What's not to inspire? Love this view in the mountains in front of our home (during camping trip).

What’s not to inspire? Love this view in the mountains in front of our home (during camping trip).

And finally … nature's ability to transform (that WAS our driveway) is always impressive.

And finally … nature’s ability to transform (that WAS our driveway) is always impressive.

 


Aug 11 2015

Elusive Visitor

Melissa Crytzer Fry

This may not seem like much: a tilted container at the end of our heat pump/AC unit (to catch condensation and give the birds and bunnies a drink).

But it was a mystery to me, as I had checked the container just an hour and a half earlier – around 6:30 a.m. – noting its complete fullness (and uprightness). When I returned to hang laundry around 8 a.m., it was turned over and I noticed some marks by the white cup. Look closely (click to enlarge).

Do you see what I saw? I gasped, seeing what was stamped into the earth, soggy from rain, a calling card from a wild visitor. Still unsure of what I was viewing, I looked for more tracks. And oh wee, did I find them.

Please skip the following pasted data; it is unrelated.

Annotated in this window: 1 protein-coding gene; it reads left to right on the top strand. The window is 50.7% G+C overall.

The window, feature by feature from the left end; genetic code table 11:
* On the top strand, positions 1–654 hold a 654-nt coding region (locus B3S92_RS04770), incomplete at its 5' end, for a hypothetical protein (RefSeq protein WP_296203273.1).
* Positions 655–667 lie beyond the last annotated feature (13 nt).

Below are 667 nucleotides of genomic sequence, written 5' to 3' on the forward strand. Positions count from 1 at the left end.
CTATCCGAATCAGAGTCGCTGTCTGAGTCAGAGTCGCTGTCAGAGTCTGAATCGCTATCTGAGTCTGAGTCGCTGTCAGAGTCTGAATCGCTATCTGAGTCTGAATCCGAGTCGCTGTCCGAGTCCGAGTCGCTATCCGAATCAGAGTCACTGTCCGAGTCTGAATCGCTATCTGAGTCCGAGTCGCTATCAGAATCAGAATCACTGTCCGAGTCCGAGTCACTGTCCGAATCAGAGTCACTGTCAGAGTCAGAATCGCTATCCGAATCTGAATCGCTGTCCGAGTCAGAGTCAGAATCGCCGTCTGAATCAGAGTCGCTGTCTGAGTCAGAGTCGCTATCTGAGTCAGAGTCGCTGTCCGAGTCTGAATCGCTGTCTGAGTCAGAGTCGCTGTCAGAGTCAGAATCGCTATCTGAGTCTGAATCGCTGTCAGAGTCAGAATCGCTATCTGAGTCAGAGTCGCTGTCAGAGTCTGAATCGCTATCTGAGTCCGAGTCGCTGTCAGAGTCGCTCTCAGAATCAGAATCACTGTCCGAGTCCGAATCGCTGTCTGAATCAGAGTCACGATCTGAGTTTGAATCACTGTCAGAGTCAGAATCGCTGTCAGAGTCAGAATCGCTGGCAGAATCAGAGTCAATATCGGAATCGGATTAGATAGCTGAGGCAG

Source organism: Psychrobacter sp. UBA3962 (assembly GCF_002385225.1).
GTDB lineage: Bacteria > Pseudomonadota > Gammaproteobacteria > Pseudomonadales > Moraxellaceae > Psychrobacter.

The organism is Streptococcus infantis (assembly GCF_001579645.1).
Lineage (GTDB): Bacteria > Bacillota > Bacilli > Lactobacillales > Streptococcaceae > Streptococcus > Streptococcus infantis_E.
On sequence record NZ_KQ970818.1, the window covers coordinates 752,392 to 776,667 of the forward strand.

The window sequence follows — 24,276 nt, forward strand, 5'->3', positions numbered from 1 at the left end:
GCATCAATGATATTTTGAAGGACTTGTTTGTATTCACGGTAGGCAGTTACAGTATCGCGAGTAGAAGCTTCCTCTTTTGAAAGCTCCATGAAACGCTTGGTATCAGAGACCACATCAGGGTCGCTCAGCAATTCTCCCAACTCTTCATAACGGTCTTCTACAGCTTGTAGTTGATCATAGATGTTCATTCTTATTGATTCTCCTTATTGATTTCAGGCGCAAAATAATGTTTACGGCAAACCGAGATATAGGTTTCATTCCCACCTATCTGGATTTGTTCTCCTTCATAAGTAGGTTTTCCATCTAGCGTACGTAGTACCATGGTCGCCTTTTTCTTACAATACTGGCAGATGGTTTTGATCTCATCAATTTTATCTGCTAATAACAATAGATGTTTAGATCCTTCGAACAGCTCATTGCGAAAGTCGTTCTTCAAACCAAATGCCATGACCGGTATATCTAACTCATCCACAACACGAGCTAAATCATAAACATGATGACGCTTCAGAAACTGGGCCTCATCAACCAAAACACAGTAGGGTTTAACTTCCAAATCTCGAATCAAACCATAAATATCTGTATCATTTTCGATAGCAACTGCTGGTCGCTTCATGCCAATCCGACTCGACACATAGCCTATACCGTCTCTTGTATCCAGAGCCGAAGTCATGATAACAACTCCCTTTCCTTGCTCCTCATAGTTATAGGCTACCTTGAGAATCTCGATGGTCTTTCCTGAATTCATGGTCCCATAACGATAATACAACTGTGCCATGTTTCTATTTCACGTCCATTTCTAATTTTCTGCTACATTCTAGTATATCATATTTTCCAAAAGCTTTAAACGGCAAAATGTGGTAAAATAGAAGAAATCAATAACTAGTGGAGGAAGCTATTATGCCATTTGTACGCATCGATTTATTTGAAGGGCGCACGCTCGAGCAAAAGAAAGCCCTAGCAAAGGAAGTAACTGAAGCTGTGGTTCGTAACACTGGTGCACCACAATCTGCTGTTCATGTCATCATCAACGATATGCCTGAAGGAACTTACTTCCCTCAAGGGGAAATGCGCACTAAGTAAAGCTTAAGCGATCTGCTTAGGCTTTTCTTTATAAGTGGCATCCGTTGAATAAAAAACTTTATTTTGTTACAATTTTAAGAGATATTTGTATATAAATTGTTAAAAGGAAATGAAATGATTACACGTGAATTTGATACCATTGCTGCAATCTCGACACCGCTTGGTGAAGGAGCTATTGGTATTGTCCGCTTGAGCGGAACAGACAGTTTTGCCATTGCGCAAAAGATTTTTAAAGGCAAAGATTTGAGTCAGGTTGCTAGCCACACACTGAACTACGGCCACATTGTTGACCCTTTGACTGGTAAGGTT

I got a little tingly, remembering the strange ‘feeling’ I had earlier that morning, looking up the hill behind our house. That’s the only way to describe it. Strange. Though I saw and heard nothing, it crossed my mind – and I have no idea why – that I was quite vulnerable if anything were up there. And by ‘anything,’ my mind immediately went to ….

Well, anyway, by now I was beyond intrigued and excited. So I went back to the water cup and noticed something else. The drainage tube was moved a full five inches from its original spot. Something had picked up that large, unwieldy tube (4 inch diameter).

And then I noticed this:

Can you see the paw marks running the length of the pipe? (See how it was moved to the left?) Click to enlarge.

Here's a closer view. Click to enlarge.

Here’s a closer view. Click to enlarge.

And yet an even closer close-up. Click to enlarge.

And yet an even closer close-up. Click to enlarge.

The other interesting thing? The day before, I said to my husband, “You realize, even as elusive as mountain lions are, we will see one at some point, living here near the wash.”